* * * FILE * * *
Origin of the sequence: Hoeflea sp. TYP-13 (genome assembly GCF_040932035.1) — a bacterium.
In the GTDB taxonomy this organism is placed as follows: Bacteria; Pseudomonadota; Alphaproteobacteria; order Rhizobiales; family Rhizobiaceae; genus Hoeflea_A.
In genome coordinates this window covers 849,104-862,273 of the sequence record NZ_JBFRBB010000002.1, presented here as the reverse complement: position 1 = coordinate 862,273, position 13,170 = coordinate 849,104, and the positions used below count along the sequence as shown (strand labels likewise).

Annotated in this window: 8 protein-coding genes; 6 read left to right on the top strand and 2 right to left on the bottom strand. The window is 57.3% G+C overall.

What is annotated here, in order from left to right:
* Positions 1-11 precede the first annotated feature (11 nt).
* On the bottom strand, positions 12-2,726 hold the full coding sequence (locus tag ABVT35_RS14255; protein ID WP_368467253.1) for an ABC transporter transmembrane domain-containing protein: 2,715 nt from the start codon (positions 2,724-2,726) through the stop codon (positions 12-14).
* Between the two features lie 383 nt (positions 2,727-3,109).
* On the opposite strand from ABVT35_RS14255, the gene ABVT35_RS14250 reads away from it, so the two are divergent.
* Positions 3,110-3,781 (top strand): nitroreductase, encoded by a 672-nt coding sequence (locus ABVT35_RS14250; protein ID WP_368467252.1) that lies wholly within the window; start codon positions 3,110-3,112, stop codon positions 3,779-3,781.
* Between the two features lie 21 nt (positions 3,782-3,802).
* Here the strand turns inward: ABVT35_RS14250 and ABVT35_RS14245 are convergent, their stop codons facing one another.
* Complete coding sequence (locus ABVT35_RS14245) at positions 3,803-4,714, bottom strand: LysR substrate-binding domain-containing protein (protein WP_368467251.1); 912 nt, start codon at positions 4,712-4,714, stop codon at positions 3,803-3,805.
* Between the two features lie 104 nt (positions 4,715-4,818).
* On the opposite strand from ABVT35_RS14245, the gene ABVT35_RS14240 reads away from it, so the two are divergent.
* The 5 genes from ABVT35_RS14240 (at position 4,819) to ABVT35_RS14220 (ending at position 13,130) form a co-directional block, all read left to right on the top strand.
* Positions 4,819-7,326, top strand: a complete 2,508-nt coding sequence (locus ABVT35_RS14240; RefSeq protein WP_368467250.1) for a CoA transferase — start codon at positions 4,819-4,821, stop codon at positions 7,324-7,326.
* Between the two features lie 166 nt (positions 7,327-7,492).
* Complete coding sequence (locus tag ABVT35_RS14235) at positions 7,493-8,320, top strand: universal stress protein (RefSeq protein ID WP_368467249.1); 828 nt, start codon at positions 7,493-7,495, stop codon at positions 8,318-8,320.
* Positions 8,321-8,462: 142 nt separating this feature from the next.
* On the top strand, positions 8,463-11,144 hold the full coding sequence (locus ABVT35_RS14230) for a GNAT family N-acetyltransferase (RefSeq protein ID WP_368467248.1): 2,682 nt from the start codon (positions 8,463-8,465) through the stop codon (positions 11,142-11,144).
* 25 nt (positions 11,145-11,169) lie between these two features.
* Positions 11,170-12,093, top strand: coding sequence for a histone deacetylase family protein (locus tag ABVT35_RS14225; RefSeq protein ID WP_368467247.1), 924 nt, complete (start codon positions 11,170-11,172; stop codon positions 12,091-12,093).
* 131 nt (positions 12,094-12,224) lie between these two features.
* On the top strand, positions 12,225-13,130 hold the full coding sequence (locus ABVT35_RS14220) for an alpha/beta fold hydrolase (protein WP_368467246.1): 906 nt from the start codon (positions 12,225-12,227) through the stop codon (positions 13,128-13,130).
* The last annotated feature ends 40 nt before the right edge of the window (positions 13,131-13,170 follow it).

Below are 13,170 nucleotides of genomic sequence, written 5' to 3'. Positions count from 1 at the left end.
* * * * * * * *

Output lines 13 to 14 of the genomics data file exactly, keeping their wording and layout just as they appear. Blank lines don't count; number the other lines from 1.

* Complete coding sequence (locus ABVT35_RS14245) at positions 3,803-4,714, bottom strand: LysR substrate-binding domain-containing protein (protein WP_368467251.1); 912 nt, start codon at positions 4,712-4,714, stop codon at positions 3,803-3,805.
* Between the two features lie 104 nt (positions 4,715-4,818).